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24V Mitre Saw Fixing

Long have I been jealous of Bongo’s combination mitre saw and table saw, and his ability to quickly and easily to produce accurate cuts of any angle. This was never a problem when I lived down the road but since moving away to the country I have had to rely on either jigsaw or circular saw or in the worst case make cuts completely without electrical current of any kind. Therefore I was pleased as punch when a Bosch GKG 24V (cordless) came up on a well known auction site. Sold as seen with a rumbling noise, sparks and broken bush cover. I purchased for a very agreeable price hoping that a combination of the base unit and a corded circular saw I have knocking around could produce a hybrid unit.

However on arrival the saw was in much better condition than I was expecting with all original clips, Allen keys and blade spanners attached. It spun up and cut, albeit with an angry grumbling noise and sparks but there did seem to be potential. Lets open her [sic] up and see what seems to be the problem.

To start with the grumbling issue; having removed the cover and accessed the motor (7 small screws, 2 large and 4 long ones holding the motor housing to the main gear box) the armature was exposed, held in the photo by the tight fit of the bearing. Slowly turning the saw blade by hand and watching the armature revealed a less than perfect rotation. Removing the armature completely, the front bearing was defiantly on its last legs. A quick generic internet search function later returned an exploded diagram and replacement bearings for a reasonable price on

The sparking, not surprisingly, turned out to be the bushes. These are held in by small screw-in covers but on one side had cracked and was jammed at an awkward angle, resulting in the carbon brush meeting the commutator at an awkward angle. This would have been a relatively easy super glue repair; if a little short sighted if future replacement was ever required. Fortunately the old cracked cover drilled out ok and the parts website was also able to supply a replacement cover/cap. Two minutes with a file and the bush is back in service.


The bearings proved to be almost as easy, succumbing to some light tapping to remove, saving the effort of cobbling together a bearing puller. Once the new ones were in place (reversed tapping against a piece wood for the lower one and using a drilled out chunk on the spindle end) it was simply a matter of reassembling the saw.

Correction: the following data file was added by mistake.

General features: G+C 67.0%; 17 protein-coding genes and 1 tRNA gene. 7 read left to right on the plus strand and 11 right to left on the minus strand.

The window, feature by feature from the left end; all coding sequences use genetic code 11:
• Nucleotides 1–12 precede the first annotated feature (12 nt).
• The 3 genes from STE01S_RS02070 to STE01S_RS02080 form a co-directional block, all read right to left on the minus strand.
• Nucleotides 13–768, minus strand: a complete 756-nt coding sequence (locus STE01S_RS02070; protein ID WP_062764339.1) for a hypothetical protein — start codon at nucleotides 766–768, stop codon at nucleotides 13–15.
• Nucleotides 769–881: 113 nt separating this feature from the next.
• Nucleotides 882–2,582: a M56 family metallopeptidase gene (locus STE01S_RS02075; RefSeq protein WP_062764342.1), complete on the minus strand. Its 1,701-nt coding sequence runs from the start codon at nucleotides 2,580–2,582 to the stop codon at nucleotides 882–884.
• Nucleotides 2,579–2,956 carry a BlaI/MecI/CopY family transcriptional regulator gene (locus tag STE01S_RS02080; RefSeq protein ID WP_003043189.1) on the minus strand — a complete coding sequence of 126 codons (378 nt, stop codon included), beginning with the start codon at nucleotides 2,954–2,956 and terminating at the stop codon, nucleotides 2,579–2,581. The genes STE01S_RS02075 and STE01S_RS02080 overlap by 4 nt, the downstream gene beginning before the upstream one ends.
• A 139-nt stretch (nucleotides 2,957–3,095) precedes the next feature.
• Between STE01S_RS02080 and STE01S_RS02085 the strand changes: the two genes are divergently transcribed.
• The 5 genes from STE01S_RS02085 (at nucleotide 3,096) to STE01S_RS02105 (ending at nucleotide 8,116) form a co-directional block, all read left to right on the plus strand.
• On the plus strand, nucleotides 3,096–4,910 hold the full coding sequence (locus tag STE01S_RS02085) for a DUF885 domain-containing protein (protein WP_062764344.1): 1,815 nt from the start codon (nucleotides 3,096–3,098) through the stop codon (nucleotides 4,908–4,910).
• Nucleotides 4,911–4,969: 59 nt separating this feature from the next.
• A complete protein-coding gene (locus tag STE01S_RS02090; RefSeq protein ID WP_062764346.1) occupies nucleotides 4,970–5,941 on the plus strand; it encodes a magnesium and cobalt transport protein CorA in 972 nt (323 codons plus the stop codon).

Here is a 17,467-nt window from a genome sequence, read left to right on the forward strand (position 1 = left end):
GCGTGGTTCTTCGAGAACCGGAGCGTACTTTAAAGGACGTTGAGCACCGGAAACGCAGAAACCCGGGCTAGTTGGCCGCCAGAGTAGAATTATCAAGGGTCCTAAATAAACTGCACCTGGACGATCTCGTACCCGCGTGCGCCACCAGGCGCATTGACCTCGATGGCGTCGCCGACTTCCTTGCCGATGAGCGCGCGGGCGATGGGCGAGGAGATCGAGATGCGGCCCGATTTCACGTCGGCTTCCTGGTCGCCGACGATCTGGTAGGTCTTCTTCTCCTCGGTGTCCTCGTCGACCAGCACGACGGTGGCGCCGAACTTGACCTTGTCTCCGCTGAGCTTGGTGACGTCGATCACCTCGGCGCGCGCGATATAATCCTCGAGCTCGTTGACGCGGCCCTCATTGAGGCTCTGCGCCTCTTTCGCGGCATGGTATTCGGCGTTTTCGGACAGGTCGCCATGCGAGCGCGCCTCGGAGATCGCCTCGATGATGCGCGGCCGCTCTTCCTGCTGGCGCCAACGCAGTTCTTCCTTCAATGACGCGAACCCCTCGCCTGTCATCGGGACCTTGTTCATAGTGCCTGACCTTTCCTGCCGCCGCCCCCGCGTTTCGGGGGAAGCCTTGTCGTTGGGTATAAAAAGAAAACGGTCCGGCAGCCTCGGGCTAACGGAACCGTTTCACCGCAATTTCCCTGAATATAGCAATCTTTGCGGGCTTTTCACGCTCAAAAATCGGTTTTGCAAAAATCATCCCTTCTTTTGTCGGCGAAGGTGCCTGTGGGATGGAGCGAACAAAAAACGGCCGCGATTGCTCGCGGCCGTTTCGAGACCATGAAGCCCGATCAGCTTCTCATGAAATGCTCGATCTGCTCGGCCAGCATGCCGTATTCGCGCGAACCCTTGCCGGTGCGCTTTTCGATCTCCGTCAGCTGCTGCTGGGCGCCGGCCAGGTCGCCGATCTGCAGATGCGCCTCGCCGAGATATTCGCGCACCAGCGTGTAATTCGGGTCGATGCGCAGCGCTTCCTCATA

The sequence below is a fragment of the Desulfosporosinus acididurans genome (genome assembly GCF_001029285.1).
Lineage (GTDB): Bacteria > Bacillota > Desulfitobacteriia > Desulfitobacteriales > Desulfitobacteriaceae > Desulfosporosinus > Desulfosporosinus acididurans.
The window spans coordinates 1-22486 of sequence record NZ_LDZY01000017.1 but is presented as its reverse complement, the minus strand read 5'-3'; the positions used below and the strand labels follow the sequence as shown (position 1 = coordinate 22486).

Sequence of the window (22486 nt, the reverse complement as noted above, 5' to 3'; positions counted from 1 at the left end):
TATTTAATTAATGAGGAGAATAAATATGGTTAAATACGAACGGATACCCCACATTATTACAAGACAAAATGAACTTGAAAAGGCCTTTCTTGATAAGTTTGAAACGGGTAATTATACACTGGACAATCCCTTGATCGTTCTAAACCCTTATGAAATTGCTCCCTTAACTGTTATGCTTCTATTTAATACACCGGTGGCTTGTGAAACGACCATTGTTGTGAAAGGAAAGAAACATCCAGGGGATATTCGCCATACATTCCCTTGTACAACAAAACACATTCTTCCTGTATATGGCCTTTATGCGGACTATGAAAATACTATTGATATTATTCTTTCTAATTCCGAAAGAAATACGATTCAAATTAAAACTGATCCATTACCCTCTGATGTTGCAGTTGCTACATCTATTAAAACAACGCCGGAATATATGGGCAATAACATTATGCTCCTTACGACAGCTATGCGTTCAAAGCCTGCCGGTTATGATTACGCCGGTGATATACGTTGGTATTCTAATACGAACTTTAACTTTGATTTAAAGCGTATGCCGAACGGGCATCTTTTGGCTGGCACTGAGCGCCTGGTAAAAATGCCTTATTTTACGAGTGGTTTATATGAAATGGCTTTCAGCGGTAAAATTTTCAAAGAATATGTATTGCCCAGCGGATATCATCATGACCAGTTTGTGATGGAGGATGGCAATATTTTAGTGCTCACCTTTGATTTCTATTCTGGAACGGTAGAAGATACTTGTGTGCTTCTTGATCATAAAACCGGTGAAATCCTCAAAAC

Moment of truth, attached battery, pulled trigger, click, click, nothing. Diagnosis: during the multiple dissemble reassemble operations, I had tweaked a wire on the bushes and the crimped end has gone awry, simple solder job and back in business. Pulled the trigger and it’s alive!! Grumbling muchly reduced, no sparking and faster running speed than previously.

RESULT!!! now I can cut all sorts of previously inconceivable angles, such as 30 degrees like this garden planter which was the saws first test piece.

What’s next?

The saw compliments my range of 24V cordless Bosch equipment that has blossomed since the super drill but I have an idea that a mains-to-24v power supply, that could run this saw and other items, would be a useful addition to my basement workshop. The saw also needs a better dust collection method than the current blowing it out the back method, I’ll have to get cracking on a dust sniper of my own.


Responses to Mobile mitre matters

  1. Bongo

    Yo Dave, nice first post! Interesting, I had never really come across a battery mitre saw before. Looks good.

    I had to chuckle at the ‘blowing it out the back’ dust extraction method – I guess this saw is designed to be easily taken outside though…

  2. Chris

    Mitre saws are great. Last year I adopted one. It was being given away by its previous family because it wouldn’t play nicely. It chewed through its safety guard and had been know to bite people.
    With some love (in the form of a new blade, removing the remains of the guard and some deep cleaning) it is happy in its new home and has helped out with almost every project involving wood.

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